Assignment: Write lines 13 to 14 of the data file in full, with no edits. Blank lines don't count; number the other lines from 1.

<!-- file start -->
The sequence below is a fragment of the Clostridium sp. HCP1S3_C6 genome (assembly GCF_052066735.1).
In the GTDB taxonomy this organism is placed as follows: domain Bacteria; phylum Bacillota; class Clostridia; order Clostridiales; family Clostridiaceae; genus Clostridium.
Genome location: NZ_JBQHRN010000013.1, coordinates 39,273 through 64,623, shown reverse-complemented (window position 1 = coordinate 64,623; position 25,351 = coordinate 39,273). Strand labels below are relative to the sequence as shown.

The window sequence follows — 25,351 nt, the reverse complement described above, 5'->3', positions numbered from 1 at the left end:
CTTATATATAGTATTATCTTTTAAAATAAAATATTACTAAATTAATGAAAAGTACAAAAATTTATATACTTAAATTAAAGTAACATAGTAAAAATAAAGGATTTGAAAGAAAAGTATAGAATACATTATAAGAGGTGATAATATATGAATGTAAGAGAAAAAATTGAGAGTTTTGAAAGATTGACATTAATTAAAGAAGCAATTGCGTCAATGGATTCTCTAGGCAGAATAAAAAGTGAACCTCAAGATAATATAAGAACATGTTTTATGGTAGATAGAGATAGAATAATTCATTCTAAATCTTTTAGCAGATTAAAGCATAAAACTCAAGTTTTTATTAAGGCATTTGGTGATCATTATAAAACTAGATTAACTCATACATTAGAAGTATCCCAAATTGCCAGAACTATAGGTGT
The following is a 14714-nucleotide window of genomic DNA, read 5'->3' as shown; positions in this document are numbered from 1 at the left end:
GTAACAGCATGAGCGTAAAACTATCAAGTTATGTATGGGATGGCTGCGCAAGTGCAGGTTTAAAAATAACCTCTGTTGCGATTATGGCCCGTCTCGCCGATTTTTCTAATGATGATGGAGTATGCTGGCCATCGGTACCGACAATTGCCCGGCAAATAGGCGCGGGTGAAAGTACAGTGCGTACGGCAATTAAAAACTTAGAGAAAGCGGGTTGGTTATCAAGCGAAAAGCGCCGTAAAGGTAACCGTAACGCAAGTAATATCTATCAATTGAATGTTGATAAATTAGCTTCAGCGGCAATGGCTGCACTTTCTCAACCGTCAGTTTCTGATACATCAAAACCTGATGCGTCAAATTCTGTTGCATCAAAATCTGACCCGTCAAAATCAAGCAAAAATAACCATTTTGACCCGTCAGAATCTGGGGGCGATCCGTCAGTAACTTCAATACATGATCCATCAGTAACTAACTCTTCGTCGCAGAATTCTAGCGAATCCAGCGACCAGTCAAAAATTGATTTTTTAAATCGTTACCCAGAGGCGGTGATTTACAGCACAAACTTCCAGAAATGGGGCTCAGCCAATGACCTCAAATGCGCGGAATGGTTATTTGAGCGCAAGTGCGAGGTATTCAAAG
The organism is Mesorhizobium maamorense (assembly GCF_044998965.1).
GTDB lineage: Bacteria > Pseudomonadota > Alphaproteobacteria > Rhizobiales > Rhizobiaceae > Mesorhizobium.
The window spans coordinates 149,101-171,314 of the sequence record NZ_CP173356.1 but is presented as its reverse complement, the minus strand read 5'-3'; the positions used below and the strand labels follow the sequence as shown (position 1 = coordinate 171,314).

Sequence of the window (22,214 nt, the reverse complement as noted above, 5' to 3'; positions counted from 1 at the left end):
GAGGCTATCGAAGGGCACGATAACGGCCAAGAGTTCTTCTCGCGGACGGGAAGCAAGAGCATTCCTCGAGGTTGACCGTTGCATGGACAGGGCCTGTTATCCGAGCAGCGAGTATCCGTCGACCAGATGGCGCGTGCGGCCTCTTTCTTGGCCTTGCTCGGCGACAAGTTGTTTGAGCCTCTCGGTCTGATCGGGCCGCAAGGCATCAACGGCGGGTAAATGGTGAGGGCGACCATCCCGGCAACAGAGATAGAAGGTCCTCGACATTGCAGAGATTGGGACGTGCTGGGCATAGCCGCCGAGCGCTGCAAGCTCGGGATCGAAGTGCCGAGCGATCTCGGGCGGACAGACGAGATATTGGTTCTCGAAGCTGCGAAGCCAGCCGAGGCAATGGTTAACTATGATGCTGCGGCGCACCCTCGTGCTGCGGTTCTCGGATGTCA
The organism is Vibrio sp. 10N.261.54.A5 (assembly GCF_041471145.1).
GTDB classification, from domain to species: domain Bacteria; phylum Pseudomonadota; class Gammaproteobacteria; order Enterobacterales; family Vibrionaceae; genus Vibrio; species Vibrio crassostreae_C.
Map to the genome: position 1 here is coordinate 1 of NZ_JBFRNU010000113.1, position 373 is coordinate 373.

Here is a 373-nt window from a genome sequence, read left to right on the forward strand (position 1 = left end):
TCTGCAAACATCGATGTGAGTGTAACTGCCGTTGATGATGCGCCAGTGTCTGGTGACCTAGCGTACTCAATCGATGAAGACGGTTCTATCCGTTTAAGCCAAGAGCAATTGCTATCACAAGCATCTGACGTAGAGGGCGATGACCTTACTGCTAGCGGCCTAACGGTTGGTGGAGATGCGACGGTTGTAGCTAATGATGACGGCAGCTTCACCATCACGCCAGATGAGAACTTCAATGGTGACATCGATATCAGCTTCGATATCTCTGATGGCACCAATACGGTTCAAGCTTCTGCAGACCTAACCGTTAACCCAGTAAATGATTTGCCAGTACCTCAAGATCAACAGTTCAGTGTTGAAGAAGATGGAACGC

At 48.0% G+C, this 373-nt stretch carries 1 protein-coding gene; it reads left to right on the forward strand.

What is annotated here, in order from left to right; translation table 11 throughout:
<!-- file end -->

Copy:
The organism is Vibrio sp. 10N.261.54.A5 (assembly GCF_041471145.1).
GTDB classification, from domain to species: domain Bacteria; phylum Pseudomonadota; class Gammaproteobacteria; order Enterobacterales; family Vibrionaceae; genus Vibrio; species Vibrio crassostreae_C.